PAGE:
When I first started I had questions about security in Linux. Most people who come from Windows wonder about anti viruses. It seems to me that firewalls are probably the most important security feature for Linux online....
    I want hear from you guys. I want to know if you use a firewall, and how you set up your firewall.
    I connect to the net via a router with a firewall built in. It came configured to reject incomming connections and allow outgoing connections. This means making connections from your computer to the internet is easy (so you can access information and download from the internet fairly easily). If you download some malware it will not prevent the malware connecting to the internet either.
    Using the software repositories for the distro you are using is in my opion the most important first step - there's a short article on securty on the forums which will be useful for you to review.

    I have a firewall setup on the PC I use as well. I set it up from the command line using a shell script to configure iptables, I wanted to configure it to prevent things escaping (egress) as well as preventing access from the internet (ingress).
    Last edited by Jonathan183; 01-28-2014 at 09:29 PM. Reason: Add link to linux security short guide

  3. #3
    Just Joined!
    Join Date
    May 2011
    Posts
    92
    Quote Originally Posted by Jonathan183 View Post
    I connect to the net via a router with a firewall built in. It came configured to reject incomming connections and allow outgoing connections. This means making connections from your computer to the internet is easy (so you can access information and download from the internet fairly easily). If you download some malware it will not prevent the malware connecting to the internet either.
    Using the software repositories for the distro you are using is in my opion the most important first step - there's a short article on securty on the forums which will be useful for you to review.

    I have a firewall setup on the PC I use as well. I set it up from the command line using a shell script to configure iptables, I wanted to configure it to prevent things escaping (egress) as well as preventing access from the internet (ingress).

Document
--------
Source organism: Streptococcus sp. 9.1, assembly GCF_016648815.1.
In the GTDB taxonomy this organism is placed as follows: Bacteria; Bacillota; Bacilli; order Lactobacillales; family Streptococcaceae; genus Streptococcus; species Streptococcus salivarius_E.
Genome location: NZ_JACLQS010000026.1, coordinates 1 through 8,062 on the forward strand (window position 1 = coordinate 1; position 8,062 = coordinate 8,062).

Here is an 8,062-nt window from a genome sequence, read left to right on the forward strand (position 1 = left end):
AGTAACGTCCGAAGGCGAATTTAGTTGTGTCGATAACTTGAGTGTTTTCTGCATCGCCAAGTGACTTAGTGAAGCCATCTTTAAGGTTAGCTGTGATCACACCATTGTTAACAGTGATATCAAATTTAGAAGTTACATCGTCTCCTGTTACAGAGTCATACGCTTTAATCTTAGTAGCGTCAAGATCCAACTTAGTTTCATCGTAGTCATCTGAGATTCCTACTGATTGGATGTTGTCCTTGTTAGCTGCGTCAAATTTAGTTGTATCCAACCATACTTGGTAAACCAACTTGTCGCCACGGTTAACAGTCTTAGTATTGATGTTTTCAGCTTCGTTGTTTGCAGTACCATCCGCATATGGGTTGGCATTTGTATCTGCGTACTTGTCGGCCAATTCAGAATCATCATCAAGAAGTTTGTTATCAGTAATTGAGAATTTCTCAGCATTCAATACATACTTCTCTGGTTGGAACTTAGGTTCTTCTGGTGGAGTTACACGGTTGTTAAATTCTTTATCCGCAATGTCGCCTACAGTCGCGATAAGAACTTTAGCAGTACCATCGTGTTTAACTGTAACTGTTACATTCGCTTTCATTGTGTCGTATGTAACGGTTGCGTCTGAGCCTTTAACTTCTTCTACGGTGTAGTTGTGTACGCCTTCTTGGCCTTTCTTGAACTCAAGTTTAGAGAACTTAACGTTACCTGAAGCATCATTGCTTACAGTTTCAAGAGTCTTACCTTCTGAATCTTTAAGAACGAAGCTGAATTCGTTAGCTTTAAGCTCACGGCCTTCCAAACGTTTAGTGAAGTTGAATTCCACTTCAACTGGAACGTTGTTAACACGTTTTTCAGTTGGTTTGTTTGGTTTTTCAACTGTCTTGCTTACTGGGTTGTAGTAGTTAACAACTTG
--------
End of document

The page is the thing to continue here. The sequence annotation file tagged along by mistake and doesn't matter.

This is my favorite Linux forum because I have not settled on anyone one distribution. So far I've installed and used Ubuntu, Mint, and Zorin. I've ran Live CDs by many more.

    Thank you for your response. I just got done reading your security link. (I haven't clicked on the sub links yet) My first Impression is "Oh No! here we go again. Some say you don't need an anti virus and some say you do. I really don't want to keep beating a dead horse or cause more controversy. From the most popular sources it sounds like one does not need an anti virus. I will go with that. I too have a built in firewall. It is in my router/modem. I am using it. I just want to know how to set up my linux firewall. How knows? Maybe with the kind of computer stuff I do, I might not need one.

  4. #4
    Linux Guru Jonathan183's Avatar
    Join Date
    Oct 2007
    Posts
    3,043
    Quote Originally Posted by gregoryshock View Post
    My first Impression is "Oh No! here we go again. Some say you don't need an anti virus and some say you do. I really don't want to keep beating a dead horse or cause more controversy. From the most popular sources it sounds like one does not need an anti virus. I will go with that. I too have a built in firewall. It is in my router/modem. I am using it. I just want to know how to set up my linux firewall. How knows? Maybe with the kind of computer stuff I do, I might not need one.